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I have the following array in PHP:

Array
(
    [0] => Array
        (
            [id] => 0
            [name] => name1
            [short_name] => n1
        )

    [2] => Array
        (
            [id] => 2
            [name] => name2
            [short_name] => n2
        )
)

I want to JSON encode it as a JSON array, producing a string like the following:

[  
    {  
        "id":0,
        "name":"name1",
        "short_name":"n1"
    },
    {  
        "id":2,
        "name":"name2",
        "short_name":"n2"
    }
]

But when I call json_encode on this array, I get the following:

{  
    "0":{  
        "id":0,
        "name":"name1",
        "short_name":"n1"
    },
    "2":{  
        "id":2,
        "name":"name2",
        "short_name":"n2"
    }
}

which is an object instead of an array.

How can I get json_encode to encode my array as an array, instead?

share|improve this question
    
Since Boris's answer was made nonsensical by your edits to the question, would you please accept Nguyễn Văn Vinh's answer instead, which addresses the question in its present form? This page is just going to cause confusion when future visitors arrive at it. Given that it has over 70000 views, we should try to make it into a coherent Q&A pair, which it currently isn't due to Boris's answer addressing an old version of your question. – Mark Amery Nov 27 '15 at 14:16
    
Why did you revert my edit? What change in there did you object to? In reverting it, you've made the title less clear, reintroduced English errors, made the formatting of the two JSON structures different so that they cannot be easily compared, reintroduced an answer to the question (where it does not belong) and reintroduced huge amounts of cruft. I see from the edit history that you also did this a year ago (although I'd forgotten about the question since then). On neither occasion have you explained yourself in the edit summary. Why? – Mark Amery Nov 28 '15 at 19:42
    
I've rolled back the rollbacks and locked the post for now; please take this dispute to Meta Stack Overflow if you disagree with the edits made to the post to help make it useful for future visitors of this page. – Martijn Pieters Nov 29 '15 at 22:29
up vote 36 down vote accepted

You are observing this behaviour because your array is not sequential - it has keys 0 and 2, but doesn't have 1 as a key.

Just having numeric indexes isn't enough. json_encode will only encode your PHP array as a JSON array if your PHP array is sequential - that is, if its keys are 0, 1, 2, 3, ...

You can reindex your array sequentially using the array_values function to get the behaviour you want. For example, the code below works successfully in your use case:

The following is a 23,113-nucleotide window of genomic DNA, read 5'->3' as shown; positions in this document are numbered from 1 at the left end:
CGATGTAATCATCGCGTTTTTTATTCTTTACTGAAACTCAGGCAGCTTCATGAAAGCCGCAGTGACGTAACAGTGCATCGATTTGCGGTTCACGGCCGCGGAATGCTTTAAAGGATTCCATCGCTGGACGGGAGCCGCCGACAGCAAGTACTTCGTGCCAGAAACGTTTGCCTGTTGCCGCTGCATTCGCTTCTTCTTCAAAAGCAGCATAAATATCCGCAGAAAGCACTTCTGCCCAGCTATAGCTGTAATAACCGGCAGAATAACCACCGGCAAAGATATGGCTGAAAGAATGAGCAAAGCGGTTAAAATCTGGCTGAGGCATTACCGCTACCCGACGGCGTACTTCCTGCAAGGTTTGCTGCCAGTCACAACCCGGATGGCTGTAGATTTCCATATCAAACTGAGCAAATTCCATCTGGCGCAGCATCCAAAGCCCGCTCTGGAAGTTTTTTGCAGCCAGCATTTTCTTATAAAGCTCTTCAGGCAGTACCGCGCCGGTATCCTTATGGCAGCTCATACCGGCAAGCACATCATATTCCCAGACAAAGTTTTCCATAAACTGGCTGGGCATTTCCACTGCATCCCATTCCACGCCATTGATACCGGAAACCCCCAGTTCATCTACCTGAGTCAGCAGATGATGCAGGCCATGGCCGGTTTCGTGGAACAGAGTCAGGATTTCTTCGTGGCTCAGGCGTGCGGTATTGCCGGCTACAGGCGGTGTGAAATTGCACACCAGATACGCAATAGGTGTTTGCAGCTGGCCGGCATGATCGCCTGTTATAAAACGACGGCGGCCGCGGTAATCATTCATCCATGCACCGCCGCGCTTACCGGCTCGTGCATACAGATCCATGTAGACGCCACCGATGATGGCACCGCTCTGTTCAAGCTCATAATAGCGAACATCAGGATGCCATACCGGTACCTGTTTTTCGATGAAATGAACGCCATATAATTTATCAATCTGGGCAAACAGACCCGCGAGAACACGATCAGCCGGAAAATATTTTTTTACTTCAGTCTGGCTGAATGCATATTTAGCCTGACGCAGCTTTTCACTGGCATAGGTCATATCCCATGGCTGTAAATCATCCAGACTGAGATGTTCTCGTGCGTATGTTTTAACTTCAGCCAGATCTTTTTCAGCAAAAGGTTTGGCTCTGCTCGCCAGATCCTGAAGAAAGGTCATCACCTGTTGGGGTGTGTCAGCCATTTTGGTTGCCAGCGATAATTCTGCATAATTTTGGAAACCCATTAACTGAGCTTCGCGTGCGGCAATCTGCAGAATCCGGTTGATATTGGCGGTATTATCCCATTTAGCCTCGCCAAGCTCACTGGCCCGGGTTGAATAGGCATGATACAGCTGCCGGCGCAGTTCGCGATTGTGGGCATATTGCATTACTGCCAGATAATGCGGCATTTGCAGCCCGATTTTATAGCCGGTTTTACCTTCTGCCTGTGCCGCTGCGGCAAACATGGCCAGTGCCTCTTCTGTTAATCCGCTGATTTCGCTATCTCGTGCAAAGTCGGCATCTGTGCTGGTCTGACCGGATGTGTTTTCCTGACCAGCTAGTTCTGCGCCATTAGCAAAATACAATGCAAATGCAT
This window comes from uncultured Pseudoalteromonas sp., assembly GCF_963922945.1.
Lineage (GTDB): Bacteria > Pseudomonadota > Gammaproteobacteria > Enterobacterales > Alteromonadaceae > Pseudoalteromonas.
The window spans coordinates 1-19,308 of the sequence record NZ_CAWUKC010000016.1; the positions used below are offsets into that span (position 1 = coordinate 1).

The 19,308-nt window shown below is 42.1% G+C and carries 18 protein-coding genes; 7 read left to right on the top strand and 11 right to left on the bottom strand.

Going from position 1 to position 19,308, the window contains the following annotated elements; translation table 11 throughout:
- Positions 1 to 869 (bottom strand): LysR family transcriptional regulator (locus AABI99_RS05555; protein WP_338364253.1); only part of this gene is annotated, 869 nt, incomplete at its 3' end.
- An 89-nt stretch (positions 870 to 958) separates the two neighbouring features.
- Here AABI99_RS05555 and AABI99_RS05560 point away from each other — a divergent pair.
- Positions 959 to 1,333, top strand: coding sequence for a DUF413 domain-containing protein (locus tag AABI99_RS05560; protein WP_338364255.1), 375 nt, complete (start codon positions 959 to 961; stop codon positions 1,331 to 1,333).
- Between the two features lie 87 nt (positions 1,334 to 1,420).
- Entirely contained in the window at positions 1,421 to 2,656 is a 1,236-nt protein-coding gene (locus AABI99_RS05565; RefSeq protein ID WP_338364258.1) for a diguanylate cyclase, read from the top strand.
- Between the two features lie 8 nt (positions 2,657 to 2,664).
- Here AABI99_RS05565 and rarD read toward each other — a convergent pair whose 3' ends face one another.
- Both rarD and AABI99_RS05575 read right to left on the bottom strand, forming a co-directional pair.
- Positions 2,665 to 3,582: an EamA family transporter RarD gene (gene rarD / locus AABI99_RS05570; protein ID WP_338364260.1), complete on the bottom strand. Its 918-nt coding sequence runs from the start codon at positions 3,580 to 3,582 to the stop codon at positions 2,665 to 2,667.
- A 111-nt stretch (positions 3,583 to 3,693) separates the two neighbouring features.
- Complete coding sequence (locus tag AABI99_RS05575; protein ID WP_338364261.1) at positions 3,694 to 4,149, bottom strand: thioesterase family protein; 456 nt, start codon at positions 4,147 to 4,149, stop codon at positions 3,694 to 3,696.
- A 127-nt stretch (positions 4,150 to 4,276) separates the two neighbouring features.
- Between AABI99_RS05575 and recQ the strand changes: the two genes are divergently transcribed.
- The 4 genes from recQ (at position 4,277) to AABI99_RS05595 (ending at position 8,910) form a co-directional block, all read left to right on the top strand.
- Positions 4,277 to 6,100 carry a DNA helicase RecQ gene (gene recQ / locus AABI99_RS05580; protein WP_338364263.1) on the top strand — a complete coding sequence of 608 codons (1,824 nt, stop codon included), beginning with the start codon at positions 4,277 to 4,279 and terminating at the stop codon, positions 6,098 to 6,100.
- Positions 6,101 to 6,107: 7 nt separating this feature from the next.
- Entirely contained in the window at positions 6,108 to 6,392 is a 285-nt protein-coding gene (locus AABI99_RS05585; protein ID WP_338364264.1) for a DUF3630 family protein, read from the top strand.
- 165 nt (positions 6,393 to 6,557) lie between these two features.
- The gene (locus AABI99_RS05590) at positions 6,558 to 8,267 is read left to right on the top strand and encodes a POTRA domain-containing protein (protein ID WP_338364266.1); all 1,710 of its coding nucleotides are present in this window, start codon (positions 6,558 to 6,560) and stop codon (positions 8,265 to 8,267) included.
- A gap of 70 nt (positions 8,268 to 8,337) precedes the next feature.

echo json_encode(array_values($input)).
share|improve this answer
    
Thanks, this is a clear answer that worked for me in a similar situation! – And Finally Oct 23 '14 at 19:25
1  
+1 for a clean, one line solution. However, props still to Boris for illustrating the solution "long hand" – jacobross85 Nov 11 '14 at 19:40
    
but what if keys 0,2 are important ? I'm in same situation where I can't reindex array. – shyammakwana.me Dec 4 '15 at 6:44
    
JSON does not support associative array. refer: tools.ietf.org/html/rfc7159#section-5 – Nguyễn Văn Vinh Jan 6 at 15:45

Array in JSON are indexed array only, so the structure you're trying to get is not valid Json/Javascript.

PHP Associatives array are objects in JSON, so unless you don't need the index, you can't do such conversions.

If you want to get such structure you can do:

$indexedOnly = array();

foreach ($associative as $row) {
    $indexedOnly[] = array_values($row);
}

json_encode($indexedOnly);

Will returns something like:

[
     [0, "name1", "n1"],
     [1, "name2", "n2"],
]
share|improve this answer
    
Thanks for giving me the clue of indexed array :) the problem was i indexed it in such a way that the id was also the id of the array instead of a sequential id and json_encode didn't pick it up as an array but as in object instead because the array wasn't sequential its fixed now thanks for all your help guys :) – peplamb Jun 25 '12 at 19:30
    
Not true. Some libraries do encode associative arrays as arrays with index as one of element properties. – Gustavo Pinent Jun 18 '13 at 1:11
    
I don't understand what you mean - the array in Martin's answer is non indexed, and that's valid JSON. – And Finally Oct 23 '14 at 19:26
    
@AndFinally, the array in Martin's answer is actually indexed, implicitly. Omitting index results in an indexed array starting from zero. – Boris Guéry Apr 6 '15 at 21:19
    
Ah thanks Boris. – And Finally Apr 14 '15 at 9:57

The format you want is not a valid JSON, because there are no associative arrays in JavaScript. I tried to encode the same array as you and it gave me:

[
    {"id":0,"name":"name1","short_name":"n2"},
    {"id":1,"name":"name2","short_name":"n2"}
]

which is correct. (PHP 5.3.10)

share|improve this answer
    
This answer has been obsoleted by the OP's edits to the question. – Mark Amery Nov 26 '15 at 19:33

Try this,

<?php
$arr1=array('result1'=>'abcd','result2'=>'efg'); 
$arr2=array('result1'=>'hijk','result2'=>'lmn'); 
$arr3=array($arr1,$arr2); 
print (json_encode($arr3)); 
?>
share|improve this answer

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